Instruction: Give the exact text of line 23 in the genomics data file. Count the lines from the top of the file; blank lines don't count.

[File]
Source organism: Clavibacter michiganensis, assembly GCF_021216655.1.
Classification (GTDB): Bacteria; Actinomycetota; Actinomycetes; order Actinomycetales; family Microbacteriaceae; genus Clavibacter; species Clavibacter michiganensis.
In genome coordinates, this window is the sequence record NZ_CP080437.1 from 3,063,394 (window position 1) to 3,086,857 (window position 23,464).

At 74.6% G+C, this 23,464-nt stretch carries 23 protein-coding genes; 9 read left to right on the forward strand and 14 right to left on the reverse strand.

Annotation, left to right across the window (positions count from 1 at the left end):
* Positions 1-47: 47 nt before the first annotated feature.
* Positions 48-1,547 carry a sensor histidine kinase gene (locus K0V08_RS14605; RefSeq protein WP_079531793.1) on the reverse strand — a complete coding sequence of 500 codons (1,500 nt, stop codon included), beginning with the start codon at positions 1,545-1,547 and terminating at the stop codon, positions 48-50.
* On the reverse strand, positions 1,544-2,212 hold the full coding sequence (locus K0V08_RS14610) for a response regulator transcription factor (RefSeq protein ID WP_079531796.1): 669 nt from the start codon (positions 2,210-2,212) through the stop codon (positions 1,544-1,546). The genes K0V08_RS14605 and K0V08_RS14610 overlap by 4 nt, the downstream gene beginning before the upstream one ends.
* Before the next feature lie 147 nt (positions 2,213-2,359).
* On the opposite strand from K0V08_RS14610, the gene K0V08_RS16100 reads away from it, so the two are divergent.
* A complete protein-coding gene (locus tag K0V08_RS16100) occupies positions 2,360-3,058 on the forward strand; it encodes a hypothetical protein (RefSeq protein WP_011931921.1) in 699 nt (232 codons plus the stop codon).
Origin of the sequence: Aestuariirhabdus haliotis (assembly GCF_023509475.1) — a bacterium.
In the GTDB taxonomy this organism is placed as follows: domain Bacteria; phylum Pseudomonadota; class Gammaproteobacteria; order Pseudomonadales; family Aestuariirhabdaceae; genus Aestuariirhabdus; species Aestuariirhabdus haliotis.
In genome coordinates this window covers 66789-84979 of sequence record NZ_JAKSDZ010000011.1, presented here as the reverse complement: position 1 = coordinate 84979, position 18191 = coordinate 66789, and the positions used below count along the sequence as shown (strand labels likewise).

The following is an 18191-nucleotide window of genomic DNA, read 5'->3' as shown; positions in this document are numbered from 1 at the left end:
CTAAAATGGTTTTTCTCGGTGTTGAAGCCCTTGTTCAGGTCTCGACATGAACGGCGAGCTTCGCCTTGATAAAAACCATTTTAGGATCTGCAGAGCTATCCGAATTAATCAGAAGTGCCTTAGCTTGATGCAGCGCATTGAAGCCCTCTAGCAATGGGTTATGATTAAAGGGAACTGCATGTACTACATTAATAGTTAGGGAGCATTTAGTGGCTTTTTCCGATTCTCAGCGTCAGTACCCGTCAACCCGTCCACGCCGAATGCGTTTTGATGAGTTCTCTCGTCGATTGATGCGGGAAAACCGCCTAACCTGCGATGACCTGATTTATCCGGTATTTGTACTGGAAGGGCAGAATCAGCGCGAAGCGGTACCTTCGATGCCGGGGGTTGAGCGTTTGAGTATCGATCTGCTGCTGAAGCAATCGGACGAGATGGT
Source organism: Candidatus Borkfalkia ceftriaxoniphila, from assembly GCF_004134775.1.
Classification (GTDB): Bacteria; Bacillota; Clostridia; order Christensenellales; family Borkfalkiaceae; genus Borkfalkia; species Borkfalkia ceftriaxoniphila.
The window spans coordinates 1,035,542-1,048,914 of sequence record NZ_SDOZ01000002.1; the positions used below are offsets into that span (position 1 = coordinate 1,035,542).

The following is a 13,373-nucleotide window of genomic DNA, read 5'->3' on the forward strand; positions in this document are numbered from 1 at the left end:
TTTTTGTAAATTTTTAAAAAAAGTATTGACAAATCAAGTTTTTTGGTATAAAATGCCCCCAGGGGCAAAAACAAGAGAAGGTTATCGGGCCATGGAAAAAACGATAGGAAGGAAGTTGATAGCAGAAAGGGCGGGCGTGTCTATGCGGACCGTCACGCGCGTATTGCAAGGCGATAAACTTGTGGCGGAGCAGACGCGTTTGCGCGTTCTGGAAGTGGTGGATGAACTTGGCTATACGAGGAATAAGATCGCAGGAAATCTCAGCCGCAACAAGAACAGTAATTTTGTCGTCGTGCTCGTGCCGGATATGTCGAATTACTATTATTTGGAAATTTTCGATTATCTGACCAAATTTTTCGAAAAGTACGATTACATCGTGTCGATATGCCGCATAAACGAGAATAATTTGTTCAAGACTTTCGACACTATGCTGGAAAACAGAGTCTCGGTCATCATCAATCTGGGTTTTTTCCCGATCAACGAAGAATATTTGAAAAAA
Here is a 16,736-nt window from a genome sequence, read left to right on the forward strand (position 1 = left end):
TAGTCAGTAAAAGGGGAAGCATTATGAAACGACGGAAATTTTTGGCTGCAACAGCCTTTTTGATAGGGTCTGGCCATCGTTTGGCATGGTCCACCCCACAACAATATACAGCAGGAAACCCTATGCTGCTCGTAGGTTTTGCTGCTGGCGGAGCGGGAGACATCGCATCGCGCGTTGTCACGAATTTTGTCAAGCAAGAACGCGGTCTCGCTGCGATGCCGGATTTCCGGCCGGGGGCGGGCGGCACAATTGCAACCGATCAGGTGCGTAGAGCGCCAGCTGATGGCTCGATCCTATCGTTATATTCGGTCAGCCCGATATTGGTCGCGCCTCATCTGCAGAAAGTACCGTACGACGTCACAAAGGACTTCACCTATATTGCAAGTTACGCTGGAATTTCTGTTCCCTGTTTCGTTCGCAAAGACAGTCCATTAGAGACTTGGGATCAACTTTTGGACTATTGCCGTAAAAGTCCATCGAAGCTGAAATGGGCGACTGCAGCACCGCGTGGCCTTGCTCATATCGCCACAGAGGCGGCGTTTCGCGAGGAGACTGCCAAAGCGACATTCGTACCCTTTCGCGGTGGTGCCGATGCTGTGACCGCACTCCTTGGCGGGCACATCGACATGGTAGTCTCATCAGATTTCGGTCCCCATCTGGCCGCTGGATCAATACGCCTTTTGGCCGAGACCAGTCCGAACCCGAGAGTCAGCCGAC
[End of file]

TAGTCAGTAAAAGGGGAAGCATTATGAAACGACGGAAATTTTTGGCTGCAACAGCCTTTTTGATAGGGTCTGGCCATCGTTTGGCATGGTCCACCCCACAACAATATACAGCAGGAAACCCTATGCTGCTCGTAGGTTTTGCTGCTGGCGGAGCGGGAGACATCGCATCGCGCGTTGTCACGAATTTTGTCAAGCAAGAACGCGGTCTCGCTGCGATGCCGGATTTCCGGCCGGGGGCGGGCGGCACAATTGCAACCGATCAGGTGCGTAGAGCGCCAGCTGATGGCTCGATCCTATCGTTATATTCGGTCAGCCCGATATTGGTCGCGCCTCATCTGCAGAAAGTACCGTACGACGTCACAAAGGACTTCACCTATATTGCAAGTTACGCTGGAATTTCTGTTCCCTGTTTCGTTCGCAAAGACAGTCCATTAGAGACTTGGGATCAACTTTTGGACTATTGCCGTAAAAGTCCATCGAAGCTGAAATGGGCGACTGCAGCACCGCGTGGCCTTGCTCATATCGCCACAGAGGCGGCGTTTCGCGAGGAGACTGCCAAAGCGACATTCGTACCCTTTCGCGGTGGTGCCGATGCTGTGACCGCACTCCTTGGCGGGCACATCGACATGGTAGTCTCATCAGATTTCGGTCCCCATCTGGCCGCTGGATCAATACGCCTTTTGGCCGAGACCAGTCCGAACCCGAGAGTCAGCCGAC